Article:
Get to know your family's finances
Whatever stage your family unit is at, it's a good idea to be financially aware as a family. This means knowing the ins and outs of the family money pots and knowledge about what would happen in the future too. By being prepared, this should limit stressful situations and also ensure that you have enough in the pot for family fun, too.
Is one of you the sole finance-sorter in your household? Ask yourself, if anything was to happen to the person that looks after the money, would you know where the savings were and could you pay the rent or mortgage? If the answer is no or you’re not sure, it’s definitely time to sit down and have a chat together.
Create a financial fact sheet or a folder with your products and important documents. This includes things like savings accounts and mortgage details and then which provider they are with and all the relevant information such as account numbers. It’s also a good idea to have a list of which companies provide your utilities and when your current contracts are running out. You could do this on the same spreadsheet or in the same folder as your finances. It’s best to secure a spreadsheet like this with a password, just make sure you both know it and it’s memorable!
People often say ‘you never have enough money to have a baby’, but it’s important to make sure that your income is secure enough for you and a child. If you’re hoping to start a family in the near future, ensure that you’re comfortable with your earnings and that you have an emergency savings pot too.
One of the first things to remember when having a baby is to make or update any wills that you or your partner have. This protects your child in the event of your death so don’t forget to update further if you have any more kids.
After that, it’s time to think about children’s savings accounts. Saving for their future from a young age means time is really on your family’s side. Perhaps ask grandparents and other family members to pay into your child’s savings account as an alternative to gifts when they are first born or for their first few birthdays. If you're interested in a Junior ISA then perhaps read our guide all about them.
As they get older and start to receive pocket money, consider checking out our nine money lessons to teach kids article for some specific examples and exercises on how to help them to know how to handle their cash. We also have our Money Academy which has a virtual classroom full of lessons for ages 4 all the way up to 14 all about earning, saving and spending money.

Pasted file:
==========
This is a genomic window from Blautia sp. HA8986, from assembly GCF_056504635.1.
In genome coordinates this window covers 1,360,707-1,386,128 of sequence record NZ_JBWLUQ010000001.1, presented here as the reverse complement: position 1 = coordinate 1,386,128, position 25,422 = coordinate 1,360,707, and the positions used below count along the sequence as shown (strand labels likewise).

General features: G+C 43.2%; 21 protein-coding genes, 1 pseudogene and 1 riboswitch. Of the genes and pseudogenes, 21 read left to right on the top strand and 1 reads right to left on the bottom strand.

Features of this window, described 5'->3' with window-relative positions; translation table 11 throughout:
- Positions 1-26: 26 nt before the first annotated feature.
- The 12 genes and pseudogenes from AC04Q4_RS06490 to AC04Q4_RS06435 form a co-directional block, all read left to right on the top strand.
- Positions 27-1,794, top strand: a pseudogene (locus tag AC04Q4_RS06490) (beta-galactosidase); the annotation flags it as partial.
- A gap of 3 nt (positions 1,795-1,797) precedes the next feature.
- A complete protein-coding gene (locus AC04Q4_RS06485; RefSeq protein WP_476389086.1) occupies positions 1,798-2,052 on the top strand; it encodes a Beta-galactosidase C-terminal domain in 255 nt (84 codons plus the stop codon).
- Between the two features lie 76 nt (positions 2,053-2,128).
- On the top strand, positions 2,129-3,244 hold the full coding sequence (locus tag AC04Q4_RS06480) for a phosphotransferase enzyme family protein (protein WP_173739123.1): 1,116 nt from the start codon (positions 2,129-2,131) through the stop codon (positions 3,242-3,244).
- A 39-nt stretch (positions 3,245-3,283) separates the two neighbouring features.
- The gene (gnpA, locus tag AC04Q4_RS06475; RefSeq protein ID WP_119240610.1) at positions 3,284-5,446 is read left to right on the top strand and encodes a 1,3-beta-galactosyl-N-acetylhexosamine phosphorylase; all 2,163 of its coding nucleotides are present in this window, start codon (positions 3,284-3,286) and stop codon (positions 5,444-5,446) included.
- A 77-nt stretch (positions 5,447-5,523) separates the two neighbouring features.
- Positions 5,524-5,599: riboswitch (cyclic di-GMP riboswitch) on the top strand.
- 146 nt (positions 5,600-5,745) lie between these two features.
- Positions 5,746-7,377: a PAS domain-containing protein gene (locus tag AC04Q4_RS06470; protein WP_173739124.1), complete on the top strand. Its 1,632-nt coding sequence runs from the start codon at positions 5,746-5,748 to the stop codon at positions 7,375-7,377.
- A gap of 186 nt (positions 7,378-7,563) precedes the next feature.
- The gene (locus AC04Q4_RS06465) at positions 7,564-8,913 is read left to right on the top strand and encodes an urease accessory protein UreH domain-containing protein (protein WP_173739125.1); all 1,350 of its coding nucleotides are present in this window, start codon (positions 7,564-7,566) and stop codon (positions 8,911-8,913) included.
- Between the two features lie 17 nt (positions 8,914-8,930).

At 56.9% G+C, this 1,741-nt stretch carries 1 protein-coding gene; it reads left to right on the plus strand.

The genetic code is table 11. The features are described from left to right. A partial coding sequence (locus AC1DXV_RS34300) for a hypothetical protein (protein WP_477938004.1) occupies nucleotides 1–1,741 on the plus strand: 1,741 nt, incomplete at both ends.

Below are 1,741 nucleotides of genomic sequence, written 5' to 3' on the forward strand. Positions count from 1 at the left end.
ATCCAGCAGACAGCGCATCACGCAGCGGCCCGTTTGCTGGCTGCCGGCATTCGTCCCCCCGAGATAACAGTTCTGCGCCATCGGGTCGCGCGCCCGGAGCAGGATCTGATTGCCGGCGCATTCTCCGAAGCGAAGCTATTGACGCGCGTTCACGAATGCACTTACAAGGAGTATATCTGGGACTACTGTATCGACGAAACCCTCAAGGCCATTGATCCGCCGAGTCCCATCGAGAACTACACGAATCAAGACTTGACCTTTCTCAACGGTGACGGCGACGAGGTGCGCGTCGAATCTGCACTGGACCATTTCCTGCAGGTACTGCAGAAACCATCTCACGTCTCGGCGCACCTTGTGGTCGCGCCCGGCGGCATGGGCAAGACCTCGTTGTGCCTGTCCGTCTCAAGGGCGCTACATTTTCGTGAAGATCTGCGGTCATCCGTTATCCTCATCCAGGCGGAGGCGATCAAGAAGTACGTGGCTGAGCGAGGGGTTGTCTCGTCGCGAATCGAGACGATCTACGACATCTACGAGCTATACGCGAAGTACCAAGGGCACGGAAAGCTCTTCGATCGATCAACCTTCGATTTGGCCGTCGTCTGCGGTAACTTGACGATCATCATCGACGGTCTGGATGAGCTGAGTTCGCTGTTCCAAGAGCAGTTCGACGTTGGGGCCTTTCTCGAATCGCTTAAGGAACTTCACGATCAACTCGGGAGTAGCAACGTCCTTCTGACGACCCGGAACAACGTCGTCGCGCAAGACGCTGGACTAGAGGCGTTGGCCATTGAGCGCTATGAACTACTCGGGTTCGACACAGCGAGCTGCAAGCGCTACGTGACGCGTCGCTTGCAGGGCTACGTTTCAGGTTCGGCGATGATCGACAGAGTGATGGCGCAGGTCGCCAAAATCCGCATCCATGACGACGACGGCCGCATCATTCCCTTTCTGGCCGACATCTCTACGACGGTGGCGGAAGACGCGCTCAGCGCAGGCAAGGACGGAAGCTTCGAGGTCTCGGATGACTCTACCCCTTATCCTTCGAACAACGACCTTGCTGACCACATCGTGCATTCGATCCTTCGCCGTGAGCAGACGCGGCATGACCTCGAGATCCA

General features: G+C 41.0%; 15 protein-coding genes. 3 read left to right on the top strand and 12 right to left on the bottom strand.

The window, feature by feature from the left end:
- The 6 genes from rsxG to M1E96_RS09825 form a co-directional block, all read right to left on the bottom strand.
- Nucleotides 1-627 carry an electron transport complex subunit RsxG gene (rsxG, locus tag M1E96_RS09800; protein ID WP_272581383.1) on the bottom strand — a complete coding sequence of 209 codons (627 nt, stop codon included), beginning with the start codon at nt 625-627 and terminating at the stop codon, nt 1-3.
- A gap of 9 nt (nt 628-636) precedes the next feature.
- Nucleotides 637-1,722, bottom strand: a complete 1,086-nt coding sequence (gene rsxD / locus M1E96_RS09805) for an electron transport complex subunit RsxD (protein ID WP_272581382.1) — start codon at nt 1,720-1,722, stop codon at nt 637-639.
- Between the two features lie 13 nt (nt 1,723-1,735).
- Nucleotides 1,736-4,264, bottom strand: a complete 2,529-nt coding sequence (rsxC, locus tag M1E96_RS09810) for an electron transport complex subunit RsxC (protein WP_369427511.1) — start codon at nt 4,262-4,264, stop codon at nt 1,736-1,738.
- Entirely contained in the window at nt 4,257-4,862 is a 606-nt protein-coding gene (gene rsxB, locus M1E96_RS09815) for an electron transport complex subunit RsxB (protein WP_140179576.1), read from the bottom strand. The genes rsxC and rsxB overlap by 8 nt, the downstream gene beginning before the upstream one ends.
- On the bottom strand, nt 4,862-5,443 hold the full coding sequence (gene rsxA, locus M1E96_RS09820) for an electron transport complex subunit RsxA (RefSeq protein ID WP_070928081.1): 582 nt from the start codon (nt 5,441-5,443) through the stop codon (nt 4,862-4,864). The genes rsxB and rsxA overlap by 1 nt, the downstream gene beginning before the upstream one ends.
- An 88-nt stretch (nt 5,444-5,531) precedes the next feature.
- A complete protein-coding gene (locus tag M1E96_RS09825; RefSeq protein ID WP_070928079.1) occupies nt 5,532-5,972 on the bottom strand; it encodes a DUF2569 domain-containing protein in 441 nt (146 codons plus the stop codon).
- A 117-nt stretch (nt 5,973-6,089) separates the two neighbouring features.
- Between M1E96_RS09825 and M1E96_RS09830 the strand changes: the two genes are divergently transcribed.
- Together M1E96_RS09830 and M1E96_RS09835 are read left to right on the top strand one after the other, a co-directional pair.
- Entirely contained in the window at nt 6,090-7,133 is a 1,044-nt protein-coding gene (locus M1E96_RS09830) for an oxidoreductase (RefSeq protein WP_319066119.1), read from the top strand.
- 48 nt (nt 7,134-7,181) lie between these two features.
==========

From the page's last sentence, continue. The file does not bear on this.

As children get older there’s a lot to think about in terms of savings and what needs to be paid out. You may need to think about school and university fees and you might want to contribute to their first cars or homes. We have advice on how much you should save for university fees.
Once kids have left home, you may be thinking about retirement or at least saving hard for the next few years until you’re able to give up work. If you’re unsure whether you have enough or simply want to boost your retirement fund a little further, read our six ways to grow your retirement fund article.
If you’re planning to leave your estate to your children then make sure this is detailed in your will, or you could set up a trust. Trusts can help prevent inheritance tax having too much of an effect on the assets that are being passed on and can be written into your will or set up during your lifetime with immediate effect.
Michael Spencer from our financial advice partner, Wren Sterling says "Planning ahead for retirement savings can help you achieve your goals earlier and have more time to enjoy your retirement to do the things that you wish to without financial burden. Your independent financial adviser can be with you all the way to make sure that your plans are on track with regular reviews. Remember, it’s never too late to start saving for retirement with the advantages of tax efficiency, tax relief and flexibility of products available."
All families, whatever life stage they are at, should have a budget. If you’re finding that you don’t know where your money is being spent, try to track your spending for a week and then look at where you could cut down. For example, if you notice trips out are costing a lot, try setting a budget for family entertainment and search for days out vouchers and discounts online. There will almost certainly be a section of family life where costs could be cut, from lunches at work to unwatched TV subscriptions and unused gym memberships.
Whatever your stage, make sure that all family members are aware of your financial situation. This means couples knowing where they stand with paying bills, saving as much as you’ll need for future occurrences and making sure you’re not spending on things you don’t need to be. When everyone is financially aware, including small children, your family has a good chance of being in an at least educated, if not positive financial situation.
The Financial conduct authority does not regulate taxation & trust advice or will writing, university/school fees planning or deposit accounts.
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